This morning I was reading Diana Butler Bass's A People's History of Christianity. I read about Martin Luther's search for assurance. Martin Luther had come to see God as a severe and terrible judge and had begun to hate God. Part of his difficulty was the verse in Romans 1:17. Medieval interpreters, based on the Latin in the old Bible translation, translated it as 'Those who love God have faith'. Luther did not love God; therefore he had no faith. No faith meant eternal damnation. (DBB p 164)
Then Luther studied the original Greek and this opened up the words in a new way for him. He began to understand the words to mean the person who lives by faith is given righteousness as a gift of a loving God. Faith doesn't consist of the right acts we do to earn God's favour; God gives faith as God wills. Faith is a gift. DBB writes: When Luther understood these words, his God transformed from a dreadful judge to one of unconditional love. Quoting Luther: "The merciful God justifies us by faith. Now I felt as though I had been reborn altogether and had entered Paradise."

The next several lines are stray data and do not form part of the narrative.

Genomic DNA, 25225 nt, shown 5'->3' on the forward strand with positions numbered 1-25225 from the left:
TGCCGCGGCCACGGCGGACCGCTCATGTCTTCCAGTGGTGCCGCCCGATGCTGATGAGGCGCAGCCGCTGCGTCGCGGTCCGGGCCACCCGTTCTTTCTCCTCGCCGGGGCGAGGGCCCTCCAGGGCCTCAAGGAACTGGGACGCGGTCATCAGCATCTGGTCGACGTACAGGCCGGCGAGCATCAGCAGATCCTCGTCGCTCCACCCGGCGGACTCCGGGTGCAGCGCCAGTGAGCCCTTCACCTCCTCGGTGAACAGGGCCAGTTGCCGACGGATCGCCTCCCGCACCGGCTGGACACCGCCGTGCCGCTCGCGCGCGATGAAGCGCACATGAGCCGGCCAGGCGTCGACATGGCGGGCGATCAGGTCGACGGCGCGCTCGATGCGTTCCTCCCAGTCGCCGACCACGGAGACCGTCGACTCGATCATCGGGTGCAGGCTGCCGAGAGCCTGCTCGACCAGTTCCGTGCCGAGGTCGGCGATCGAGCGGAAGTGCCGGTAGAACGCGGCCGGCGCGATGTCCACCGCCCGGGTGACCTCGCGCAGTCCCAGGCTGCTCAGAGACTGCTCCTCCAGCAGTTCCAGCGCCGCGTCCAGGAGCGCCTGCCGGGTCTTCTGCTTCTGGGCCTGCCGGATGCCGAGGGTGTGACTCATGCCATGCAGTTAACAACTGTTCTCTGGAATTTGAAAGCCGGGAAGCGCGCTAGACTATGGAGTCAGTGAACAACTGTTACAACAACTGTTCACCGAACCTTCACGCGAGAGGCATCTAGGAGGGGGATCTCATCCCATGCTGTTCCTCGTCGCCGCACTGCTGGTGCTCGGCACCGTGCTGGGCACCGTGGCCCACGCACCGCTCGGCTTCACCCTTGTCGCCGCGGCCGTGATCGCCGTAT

I sat in tears over my bacon and eggs.